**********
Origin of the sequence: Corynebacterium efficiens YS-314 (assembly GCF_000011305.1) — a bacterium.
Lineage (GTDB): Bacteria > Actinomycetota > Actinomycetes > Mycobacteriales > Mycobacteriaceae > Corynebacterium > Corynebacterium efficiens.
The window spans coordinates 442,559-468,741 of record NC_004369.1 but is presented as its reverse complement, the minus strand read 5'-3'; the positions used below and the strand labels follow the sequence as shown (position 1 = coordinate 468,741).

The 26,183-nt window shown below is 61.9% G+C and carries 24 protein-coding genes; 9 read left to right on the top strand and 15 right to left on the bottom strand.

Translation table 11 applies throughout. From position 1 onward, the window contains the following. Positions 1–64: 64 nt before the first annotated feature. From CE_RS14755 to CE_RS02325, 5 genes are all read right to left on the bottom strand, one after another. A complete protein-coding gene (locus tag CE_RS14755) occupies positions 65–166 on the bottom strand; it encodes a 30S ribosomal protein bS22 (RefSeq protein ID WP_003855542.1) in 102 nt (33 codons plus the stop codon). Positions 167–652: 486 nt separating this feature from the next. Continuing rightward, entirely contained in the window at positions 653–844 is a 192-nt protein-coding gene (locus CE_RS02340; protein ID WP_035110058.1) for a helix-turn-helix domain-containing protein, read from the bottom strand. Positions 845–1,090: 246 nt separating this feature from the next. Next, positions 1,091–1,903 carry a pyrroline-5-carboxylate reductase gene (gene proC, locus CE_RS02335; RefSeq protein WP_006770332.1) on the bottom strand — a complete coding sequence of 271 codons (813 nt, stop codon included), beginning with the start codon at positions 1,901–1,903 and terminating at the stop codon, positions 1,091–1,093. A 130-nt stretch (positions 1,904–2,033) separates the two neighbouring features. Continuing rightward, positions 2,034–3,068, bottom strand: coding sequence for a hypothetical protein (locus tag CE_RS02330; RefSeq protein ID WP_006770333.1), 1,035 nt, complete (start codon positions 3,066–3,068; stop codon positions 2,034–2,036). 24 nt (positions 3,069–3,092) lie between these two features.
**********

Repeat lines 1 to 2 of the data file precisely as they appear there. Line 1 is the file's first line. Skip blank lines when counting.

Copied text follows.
Origin of the sequence: Corynebacterium efficiens YS-314 (assembly GCF_000011305.1) — a bacterium.
Lineage (GTDB): Bacteria > Actinomycetota > Actinomycetes > Mycobacteriales > Mycobacteriaceae > Corynebacterium > Corynebacterium efficiens.